Monday, July 18, 2016

Failed Coup in Turkey: Not the Usual U.S. Color Revolution

As Erdogan rounds up his opponents following the failed coup of Friday night/Saturday morning (for a particularly good synopsis read this morning's Foreign Policy Situation Report by Paul McLeary and Adam Rawnsley), it is worthwhile to question the level of support the putschists received from the United States. According to McLeary and Rawnsley:
How does this end? The Turkish government is lashing out in all directions, with a high-ranking member of the Erdogan government accusing Washington of directly helping to foment the putsch. Turkish Labor Minister Suleyman Soylu bluntly claimed over the weekend that “the U.S. is behind this coup attempt.” The comments “come on top of the long-standing U.S. criticism of Erdogan’s increasingly authoritarian tendencies, which include opening roughly 2,000 legal cases against political opponents, journalists, comedians, and ordinary Turks accused of insulting the president,”  FP’s Yochi Dreazen writes.
Judging from the reaction to the coup's failure in the U.S. opinion pages, the labor minister appears to be on the money. The Gray Lady's unsigned editorial today calls Erdogan's reaction to the coup attempt a "countercoup" (see "The Countercoup in Turkey").

If the U.S. was involved it must have been in a passive role. The favored U.S. method of regime change after the shelving of "shock and awe" during the Obama administration is the color revolution format witnessed in Kiev's Maidan or the Umbrella Movement in Hong Kong. In a color revolution there has to be a mass of protesters to act as a foil for the coup plotters. The scheme is to have the protesters elicit a crackdown by security forces. The police overreaction ignites the rebellion. But there was no popular uprising here. There were no Gezi Park protests of three years earlier.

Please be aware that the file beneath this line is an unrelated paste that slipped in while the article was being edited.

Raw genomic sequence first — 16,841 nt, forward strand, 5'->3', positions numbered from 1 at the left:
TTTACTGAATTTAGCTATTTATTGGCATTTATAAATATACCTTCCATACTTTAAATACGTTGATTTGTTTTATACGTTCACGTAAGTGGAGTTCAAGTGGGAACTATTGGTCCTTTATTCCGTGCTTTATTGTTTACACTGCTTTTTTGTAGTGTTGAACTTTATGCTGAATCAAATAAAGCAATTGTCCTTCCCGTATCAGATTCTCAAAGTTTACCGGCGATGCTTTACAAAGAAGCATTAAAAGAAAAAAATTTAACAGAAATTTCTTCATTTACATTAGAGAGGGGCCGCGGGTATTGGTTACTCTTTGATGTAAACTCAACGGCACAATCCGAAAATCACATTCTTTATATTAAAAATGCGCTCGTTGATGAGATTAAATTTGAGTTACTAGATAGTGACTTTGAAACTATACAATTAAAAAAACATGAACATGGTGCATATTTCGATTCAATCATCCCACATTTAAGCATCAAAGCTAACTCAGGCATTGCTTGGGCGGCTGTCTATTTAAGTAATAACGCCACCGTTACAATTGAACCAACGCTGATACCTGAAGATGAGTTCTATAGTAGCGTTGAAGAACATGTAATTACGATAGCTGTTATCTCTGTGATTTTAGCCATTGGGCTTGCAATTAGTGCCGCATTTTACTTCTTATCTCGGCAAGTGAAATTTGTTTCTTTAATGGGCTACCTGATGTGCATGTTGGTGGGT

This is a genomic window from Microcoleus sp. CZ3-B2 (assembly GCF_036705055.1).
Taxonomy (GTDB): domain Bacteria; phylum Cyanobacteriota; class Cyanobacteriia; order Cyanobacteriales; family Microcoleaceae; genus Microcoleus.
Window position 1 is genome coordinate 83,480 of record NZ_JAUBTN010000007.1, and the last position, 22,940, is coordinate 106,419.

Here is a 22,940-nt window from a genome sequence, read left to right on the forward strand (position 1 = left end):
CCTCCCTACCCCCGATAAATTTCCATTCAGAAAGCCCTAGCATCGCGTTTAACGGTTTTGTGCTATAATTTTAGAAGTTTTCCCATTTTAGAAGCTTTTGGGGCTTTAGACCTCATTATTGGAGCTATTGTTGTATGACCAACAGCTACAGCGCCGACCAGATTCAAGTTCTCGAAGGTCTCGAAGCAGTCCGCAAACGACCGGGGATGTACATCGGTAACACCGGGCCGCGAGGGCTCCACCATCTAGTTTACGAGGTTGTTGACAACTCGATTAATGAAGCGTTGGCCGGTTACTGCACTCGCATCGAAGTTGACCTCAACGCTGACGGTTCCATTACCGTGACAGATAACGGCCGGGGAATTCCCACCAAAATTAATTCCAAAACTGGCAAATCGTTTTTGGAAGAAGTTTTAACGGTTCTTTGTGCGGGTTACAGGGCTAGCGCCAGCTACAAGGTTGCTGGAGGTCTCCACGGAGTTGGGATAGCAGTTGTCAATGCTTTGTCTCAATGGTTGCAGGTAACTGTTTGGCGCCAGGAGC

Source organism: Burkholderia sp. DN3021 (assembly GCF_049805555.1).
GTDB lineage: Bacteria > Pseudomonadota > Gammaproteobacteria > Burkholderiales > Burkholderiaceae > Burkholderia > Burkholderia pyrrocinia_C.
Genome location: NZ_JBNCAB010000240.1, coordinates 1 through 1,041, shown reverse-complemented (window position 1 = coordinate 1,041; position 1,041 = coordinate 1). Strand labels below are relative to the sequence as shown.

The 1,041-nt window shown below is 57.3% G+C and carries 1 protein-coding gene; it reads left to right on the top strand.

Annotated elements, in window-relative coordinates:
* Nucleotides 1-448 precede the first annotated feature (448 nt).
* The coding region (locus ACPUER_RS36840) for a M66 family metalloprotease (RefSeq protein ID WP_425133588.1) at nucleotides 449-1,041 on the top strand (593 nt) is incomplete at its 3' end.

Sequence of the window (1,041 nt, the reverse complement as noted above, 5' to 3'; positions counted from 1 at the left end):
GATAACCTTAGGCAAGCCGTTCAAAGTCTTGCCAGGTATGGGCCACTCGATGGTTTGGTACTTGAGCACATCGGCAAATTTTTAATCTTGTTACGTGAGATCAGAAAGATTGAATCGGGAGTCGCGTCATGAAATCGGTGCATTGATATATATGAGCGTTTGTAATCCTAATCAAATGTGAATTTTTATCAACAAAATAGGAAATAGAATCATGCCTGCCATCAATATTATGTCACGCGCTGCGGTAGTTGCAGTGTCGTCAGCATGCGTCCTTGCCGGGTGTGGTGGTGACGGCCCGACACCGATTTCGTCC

In order for this to work the coup plotters had to take out Erdogan. When they failed to do this the coup could not succeed. Consider this from McLeary and Rawnsley:
Commando raids, F-16s. Some critical details of the scope of the insurrection emerged on Sunday, which included a daring special operations raid on the coastal resort where Erdogan had been staying which just failed to nab the leader, and a harrowing incident where two rebel-flown F-16 fighters followed the president’s plane on its way to Istanbul, locking radars on the jet, but failing to fire.
As the purge of the military continued on Sunday, one of those arrested was Gen. Bekir Ercan Van, the chief of Incirlik Air Base, from which the U.S. military flies missions over Iraq and Syria against the Islamic State. Reports have emerged claiming Van asked U.S. officials at the base for asylum, but was refused. The Greek government also finds itself in a tough spot after eight Turkish officers flew a helicopter to Greece in a bid for asylum. Turkey has demanded their extradition.
An attempt is being made to rewrite the U.S. reaction to the coup as one of immediate and fulsome support for the Turkish government. This is not how it went down in real time. Obama and Kerry were mum until it was clear that Erdogan would survive. Then they expressed their support.


  1. Stories in the Russian press, specifically The Duran, that it was a CIA coup plot, that Russia tipped off Erdogan. If in fact it was CIA, Erdogan may well flip back to the Russians. Something to ponder.

  2. My question, Bob, is to what extent this was CIA planning as opposed to CIA knowledge of Gulenist plans. It could be that the Gulenists and the CIA are largely one and the same entity now, which makes the question irrelevant. But you have to admit it does not follow the usual CIA coup template. Maybe the Agency was filling to forego the standard phony vox populi color rev stuff because of the precedent for military putsches in Turkey, but even then it was so badly bungled and reeks so strongly of overreach it doesn't ring Langley to me.